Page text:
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LifeRing Recovery: a self-help alternative for recovery from alcoholism and other chemical dependency. Group support for abstinence from alcohol and “drugs” by empowering the sober self within you. Completely secular: no prayers, Higher Powers or Steps.

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Going Forward (with clarity)   Sobriety/Recovery Journals

Started 2/16/14 by Elsie (Elsiek); 49223 views.
Elsie (Elsiek)

From: Elsie (Elsiek)

Sep-11

Oh yes. Only yesterday I got seven hundred and something likes for a comment I made about a Guardian article. I suspect I do have something of a way with words.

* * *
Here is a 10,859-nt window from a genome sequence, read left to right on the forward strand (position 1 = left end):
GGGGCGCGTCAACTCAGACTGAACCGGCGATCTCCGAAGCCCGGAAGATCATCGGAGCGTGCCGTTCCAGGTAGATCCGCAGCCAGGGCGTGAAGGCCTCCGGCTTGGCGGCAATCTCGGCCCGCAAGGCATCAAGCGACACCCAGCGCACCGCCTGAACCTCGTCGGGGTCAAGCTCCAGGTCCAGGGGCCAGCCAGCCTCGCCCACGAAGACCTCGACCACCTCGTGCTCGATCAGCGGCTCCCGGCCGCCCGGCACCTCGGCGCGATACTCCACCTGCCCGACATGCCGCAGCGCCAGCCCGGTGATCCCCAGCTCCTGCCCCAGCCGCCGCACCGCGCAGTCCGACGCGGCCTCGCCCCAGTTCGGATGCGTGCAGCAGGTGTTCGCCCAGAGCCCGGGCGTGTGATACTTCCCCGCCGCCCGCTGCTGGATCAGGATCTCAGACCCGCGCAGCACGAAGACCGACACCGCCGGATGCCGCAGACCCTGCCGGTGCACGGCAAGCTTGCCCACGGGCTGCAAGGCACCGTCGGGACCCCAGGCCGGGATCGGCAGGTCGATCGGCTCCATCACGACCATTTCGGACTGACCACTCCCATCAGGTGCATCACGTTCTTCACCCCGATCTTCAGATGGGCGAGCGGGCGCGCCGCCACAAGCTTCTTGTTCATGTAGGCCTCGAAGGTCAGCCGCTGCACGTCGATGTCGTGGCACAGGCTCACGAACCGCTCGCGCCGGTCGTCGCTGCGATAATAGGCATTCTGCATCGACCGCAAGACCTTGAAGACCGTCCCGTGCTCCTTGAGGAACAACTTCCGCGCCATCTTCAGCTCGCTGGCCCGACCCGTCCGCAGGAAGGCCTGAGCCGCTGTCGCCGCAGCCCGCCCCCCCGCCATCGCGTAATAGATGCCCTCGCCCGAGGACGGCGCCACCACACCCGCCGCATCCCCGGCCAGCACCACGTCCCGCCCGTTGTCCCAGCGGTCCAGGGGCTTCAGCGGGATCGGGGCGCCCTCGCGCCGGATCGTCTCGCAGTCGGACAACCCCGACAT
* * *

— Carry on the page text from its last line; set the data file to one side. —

MaryLouise3

From: MaryLouise3

Sep-11

Well, you inspire me -- and I loved hearing any teacher who could read literature with comprehension, let alone feeling!

And I believe that writing happens when you find you are able to say meaningful things to yourself on a screen or on paper and  then realise readers out there might also find meaning and encouragement or entertainment or value in what you write. I like Marian Keyes because she doesn't talk down to readers or patronise anyone or skim the surface. There's an honesty and straightforwardness there, her hum,our and ordinariness and  willingness to take a risk.

xMary

Elsie (Elsiek)

From: Elsie (Elsiek)

Sep-11

Thanks Mary.